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Table 3. Identification of putative SigH-recognition sequences in the 5'-UTRs of AC-encoding genes of Mtb.

https://doi.org/10.1371/journal.pone.0089759.t003

DnaK is a 70 kDa chaperone which is conserved in almost all living organisms. In Mtb DnaK is one of the most abundant proteins, which regulates Mtb virulence [50]. DnaK plays a crucial role in protecting bacteria from thermal or oxidative stress that cause partial unfolding and possible aggregation of cellular proteins. It has ability to bind the hydrophobic residues of partially unfolded proteins, exposed by stress which subsequently prevents them from aggregating, and allows them to refold. Cyclic AMP is universally present in mycobacteria and its levels are further elevated under stress conditions. Regulation of DnaK expression by cAMP indicates that this secondary messenger molecule is critical in regulating mycobacterial response to stress.

Materials and Methods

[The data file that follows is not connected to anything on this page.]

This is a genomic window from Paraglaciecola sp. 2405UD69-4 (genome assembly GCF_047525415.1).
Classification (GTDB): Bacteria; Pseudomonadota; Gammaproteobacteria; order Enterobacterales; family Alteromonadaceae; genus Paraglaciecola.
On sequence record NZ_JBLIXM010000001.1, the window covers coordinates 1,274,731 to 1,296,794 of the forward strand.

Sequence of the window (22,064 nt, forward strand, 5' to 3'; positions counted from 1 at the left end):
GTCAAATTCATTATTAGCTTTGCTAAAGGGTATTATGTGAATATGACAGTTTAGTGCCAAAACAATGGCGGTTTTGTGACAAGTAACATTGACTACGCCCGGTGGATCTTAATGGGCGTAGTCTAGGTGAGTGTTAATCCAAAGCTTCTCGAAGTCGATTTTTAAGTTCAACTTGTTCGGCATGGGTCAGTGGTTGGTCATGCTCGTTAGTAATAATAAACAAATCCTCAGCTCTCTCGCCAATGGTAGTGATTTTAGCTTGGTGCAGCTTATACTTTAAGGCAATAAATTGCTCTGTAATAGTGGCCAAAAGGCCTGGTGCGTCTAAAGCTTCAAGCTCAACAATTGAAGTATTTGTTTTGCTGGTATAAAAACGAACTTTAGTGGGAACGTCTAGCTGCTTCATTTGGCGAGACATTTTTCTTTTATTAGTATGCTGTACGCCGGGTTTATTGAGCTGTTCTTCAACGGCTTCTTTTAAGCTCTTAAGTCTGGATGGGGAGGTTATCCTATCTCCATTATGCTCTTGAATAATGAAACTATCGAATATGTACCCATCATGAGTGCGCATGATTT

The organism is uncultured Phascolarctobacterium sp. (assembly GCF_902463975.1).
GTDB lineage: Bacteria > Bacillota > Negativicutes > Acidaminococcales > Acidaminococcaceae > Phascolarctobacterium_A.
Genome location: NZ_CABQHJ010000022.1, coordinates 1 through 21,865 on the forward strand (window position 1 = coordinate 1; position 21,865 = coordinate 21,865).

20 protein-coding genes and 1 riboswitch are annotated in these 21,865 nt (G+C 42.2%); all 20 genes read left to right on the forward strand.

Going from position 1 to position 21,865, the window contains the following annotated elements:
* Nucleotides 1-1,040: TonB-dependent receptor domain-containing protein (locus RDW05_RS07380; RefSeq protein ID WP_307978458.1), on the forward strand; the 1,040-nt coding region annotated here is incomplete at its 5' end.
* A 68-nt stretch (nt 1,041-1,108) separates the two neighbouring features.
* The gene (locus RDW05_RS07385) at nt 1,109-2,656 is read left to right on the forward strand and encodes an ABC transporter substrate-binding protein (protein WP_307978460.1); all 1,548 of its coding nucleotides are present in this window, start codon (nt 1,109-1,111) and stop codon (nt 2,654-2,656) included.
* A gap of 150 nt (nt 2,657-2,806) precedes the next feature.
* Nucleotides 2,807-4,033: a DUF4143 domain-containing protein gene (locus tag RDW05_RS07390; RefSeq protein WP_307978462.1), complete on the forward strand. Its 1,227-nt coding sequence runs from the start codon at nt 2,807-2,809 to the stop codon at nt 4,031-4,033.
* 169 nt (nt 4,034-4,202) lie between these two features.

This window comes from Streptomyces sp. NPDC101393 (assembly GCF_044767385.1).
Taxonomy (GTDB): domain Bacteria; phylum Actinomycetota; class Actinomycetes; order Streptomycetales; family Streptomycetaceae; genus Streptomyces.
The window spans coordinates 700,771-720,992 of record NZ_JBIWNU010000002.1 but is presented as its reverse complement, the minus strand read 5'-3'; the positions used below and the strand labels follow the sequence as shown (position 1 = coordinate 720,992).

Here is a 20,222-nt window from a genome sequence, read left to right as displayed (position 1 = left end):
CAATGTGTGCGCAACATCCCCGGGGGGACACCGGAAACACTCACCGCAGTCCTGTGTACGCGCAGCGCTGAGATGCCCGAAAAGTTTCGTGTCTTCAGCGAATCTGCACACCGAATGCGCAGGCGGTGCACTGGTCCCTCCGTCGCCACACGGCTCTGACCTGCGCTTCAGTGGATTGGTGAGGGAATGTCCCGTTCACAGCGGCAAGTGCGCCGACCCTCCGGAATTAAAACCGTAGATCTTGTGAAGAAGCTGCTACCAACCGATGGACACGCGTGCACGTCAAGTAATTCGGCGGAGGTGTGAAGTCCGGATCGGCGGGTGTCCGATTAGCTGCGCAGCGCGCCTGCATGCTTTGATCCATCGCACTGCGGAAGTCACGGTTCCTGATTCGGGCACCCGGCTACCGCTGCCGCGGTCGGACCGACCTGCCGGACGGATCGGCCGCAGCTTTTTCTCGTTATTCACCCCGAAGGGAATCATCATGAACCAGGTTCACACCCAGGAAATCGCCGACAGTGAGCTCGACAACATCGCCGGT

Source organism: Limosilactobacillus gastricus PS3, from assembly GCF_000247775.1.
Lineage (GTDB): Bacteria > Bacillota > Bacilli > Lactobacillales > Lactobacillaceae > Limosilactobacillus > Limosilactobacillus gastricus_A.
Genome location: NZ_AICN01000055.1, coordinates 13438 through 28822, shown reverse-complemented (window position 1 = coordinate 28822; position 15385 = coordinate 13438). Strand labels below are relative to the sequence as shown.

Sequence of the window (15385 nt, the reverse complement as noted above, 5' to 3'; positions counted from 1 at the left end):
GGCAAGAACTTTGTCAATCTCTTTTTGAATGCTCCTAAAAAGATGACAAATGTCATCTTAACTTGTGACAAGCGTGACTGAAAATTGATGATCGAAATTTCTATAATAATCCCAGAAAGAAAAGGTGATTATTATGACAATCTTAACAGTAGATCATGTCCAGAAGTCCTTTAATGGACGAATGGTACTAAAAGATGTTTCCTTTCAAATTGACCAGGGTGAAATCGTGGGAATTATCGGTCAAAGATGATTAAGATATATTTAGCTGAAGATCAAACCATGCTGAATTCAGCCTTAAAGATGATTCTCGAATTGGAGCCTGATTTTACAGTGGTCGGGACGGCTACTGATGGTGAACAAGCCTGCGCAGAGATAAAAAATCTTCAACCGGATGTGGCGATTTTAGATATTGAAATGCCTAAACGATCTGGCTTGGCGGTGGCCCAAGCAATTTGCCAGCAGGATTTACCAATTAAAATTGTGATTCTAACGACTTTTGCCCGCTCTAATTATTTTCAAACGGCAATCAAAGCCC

Bacterial strains, culture conditions and plasmid

For culturing of Mtb CDC1551, Middlebrook 7H9 broth supplemented with 1x OADC, 0.02% tween-80 and 0.5% glycerol, and Middlebrook 7H10 agar supplemented with 1x OADC and 0.5% glycerol were used. Msm mc2155 was cultured in 7H9 broth containing 0.02% tween-80 and 0.5% glycerol. Bacteria were grown at 37°C with (in 7H9 broth) or without (on 7H10-agar) shaking at 200 rotations per minute. For culturing in glucose-free medium, synthetic supplement containing oleic acid, albumin and saline equivalent to 1x concentration were added to 7H9 medium containing 0.02% tween-80 and 0.5% glycerol. Bacteria were treated with different stress agents as described earlier [36]. The promoter probe vector pSD5B [20] was kindly provided by Dr. Anil Tyagi, University of Delhi South Campus, New Delhi, India. To determine the in vivo activity of dnaK promoter in mycobacteria, the 450bp region upstream to translational start site of dnaK ORF was amplified using primer pairs dnak-450F (5'-GGGTCTAGAGCACCGTTGGCCCGTTCGATG-3') and dnak-1R (5'-CCCTCTAGAGGTGAATCCTCCTGAATATGTAG-3'), and cloned at Xba I site in pSD5B plasmid upstream to the lacZ resulting in pSD5B-dnaK. The pSD5B-dnaK plasmid harboring dnaK promoter in sense orientation was subsequently electroporated in Msm and the recombinant Msm::pSD5B-dnaK strains were selected on Middlebrook 7H10 agar containing 0.5% glycerol and 25 mg/L kanamycin.